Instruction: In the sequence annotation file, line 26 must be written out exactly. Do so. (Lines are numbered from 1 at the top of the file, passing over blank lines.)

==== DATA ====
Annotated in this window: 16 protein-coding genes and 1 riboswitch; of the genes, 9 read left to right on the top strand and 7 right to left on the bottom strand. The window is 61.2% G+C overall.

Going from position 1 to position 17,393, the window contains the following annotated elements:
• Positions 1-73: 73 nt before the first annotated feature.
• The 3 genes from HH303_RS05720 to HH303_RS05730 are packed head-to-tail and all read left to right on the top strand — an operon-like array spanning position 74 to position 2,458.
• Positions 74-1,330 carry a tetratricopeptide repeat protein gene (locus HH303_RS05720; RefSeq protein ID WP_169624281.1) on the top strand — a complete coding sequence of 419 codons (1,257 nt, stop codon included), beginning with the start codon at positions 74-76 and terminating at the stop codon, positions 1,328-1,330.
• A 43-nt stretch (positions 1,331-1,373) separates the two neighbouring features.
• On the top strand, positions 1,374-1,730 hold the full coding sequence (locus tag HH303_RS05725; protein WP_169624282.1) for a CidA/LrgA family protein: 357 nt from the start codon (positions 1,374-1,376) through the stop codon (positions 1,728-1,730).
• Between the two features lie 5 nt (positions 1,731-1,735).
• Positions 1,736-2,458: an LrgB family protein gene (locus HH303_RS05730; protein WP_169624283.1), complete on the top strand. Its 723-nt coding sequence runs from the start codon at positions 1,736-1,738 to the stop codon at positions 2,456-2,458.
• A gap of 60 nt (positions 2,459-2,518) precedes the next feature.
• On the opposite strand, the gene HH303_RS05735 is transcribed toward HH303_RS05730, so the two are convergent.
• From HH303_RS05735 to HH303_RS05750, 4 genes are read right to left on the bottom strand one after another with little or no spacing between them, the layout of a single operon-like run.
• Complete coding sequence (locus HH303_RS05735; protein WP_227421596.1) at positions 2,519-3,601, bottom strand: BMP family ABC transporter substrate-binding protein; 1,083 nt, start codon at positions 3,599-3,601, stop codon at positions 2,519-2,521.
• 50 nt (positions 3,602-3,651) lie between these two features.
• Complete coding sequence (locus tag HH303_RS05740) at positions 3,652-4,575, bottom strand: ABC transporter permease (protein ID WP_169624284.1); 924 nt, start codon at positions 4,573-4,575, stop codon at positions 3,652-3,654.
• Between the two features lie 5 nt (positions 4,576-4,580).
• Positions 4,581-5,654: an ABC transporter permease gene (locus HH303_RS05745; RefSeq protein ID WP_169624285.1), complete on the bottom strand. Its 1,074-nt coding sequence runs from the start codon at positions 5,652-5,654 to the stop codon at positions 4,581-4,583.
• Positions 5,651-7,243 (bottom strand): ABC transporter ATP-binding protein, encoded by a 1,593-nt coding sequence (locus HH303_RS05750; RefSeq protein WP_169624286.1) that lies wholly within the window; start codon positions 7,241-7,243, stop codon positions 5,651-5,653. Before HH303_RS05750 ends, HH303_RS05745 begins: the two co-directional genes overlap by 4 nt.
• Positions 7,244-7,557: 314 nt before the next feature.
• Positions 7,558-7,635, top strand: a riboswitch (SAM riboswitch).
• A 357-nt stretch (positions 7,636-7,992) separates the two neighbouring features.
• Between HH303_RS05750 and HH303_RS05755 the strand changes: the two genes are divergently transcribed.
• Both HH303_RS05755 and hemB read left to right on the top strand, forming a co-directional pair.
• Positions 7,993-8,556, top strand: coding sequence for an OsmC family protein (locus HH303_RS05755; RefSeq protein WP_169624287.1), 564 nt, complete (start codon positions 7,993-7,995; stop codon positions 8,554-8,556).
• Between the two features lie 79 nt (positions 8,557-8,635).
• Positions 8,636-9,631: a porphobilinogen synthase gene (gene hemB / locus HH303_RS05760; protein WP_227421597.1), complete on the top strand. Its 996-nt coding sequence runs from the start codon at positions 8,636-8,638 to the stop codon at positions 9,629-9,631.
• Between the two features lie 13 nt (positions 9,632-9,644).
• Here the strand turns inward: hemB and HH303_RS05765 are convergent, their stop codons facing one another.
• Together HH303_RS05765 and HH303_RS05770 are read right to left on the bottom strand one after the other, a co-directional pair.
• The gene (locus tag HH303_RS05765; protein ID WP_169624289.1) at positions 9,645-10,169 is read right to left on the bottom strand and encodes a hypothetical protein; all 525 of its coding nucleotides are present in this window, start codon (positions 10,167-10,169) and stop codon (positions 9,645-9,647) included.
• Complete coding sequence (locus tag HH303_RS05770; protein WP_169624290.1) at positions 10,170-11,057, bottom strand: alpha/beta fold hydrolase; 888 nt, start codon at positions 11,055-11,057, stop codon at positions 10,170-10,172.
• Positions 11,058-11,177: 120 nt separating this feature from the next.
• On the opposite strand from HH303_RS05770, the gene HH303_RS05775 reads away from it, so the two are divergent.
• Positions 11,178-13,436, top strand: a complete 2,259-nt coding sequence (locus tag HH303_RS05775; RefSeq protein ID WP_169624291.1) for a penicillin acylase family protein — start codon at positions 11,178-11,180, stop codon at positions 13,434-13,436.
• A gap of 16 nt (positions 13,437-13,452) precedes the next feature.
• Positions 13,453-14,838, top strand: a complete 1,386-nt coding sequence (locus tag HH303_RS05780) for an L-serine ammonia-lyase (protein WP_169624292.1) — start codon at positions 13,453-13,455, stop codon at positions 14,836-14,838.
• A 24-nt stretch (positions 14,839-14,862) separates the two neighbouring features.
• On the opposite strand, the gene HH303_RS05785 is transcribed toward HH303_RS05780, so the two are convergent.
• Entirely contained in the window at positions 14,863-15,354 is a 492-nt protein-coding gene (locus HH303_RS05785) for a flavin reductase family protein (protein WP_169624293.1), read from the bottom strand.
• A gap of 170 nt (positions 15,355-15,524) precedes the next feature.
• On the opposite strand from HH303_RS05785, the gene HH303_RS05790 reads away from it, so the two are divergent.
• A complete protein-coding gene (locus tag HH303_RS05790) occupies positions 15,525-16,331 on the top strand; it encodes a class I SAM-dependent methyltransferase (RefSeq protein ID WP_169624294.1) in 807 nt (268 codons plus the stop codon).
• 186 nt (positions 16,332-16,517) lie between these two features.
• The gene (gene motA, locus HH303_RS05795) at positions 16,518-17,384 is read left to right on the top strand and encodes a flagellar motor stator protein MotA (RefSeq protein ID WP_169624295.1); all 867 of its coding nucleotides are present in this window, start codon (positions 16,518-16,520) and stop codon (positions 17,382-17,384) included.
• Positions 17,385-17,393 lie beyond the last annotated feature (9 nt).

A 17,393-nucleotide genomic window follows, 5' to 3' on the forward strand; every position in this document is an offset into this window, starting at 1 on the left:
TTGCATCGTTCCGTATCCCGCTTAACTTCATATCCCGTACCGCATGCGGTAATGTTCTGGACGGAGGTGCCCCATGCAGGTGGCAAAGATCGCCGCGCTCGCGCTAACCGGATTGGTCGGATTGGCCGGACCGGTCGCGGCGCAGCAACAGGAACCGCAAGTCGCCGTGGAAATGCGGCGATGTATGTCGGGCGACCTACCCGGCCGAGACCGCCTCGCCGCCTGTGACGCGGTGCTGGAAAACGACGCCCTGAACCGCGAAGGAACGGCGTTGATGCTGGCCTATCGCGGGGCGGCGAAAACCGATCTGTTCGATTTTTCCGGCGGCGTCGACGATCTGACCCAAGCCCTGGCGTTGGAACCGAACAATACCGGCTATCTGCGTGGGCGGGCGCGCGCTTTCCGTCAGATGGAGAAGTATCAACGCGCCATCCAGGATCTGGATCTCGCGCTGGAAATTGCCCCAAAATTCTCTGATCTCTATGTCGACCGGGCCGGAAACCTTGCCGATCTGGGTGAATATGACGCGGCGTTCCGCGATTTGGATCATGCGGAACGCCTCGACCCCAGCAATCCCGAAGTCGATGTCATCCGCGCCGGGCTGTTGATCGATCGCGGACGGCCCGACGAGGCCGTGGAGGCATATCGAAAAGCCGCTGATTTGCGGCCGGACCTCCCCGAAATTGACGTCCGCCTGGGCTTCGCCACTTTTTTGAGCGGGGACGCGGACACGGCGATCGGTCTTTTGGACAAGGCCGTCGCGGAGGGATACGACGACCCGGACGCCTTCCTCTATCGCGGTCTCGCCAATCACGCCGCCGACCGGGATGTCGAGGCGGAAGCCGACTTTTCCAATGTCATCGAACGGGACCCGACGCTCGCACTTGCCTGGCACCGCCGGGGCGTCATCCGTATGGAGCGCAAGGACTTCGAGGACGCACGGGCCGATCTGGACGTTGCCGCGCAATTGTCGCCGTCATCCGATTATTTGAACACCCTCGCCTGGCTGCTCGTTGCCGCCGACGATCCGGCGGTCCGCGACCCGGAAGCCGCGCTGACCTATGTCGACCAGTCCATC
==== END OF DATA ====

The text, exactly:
• Positions 8,636-9,631: a porphobilinogen synthase gene (gene hemB / locus HH303_RS05760; protein WP_227421597.1), complete on the top strand. Its 996-nt coding sequence runs from the start codon at positions 8,636-8,638 to the stop codon at positions 9,629-9,631.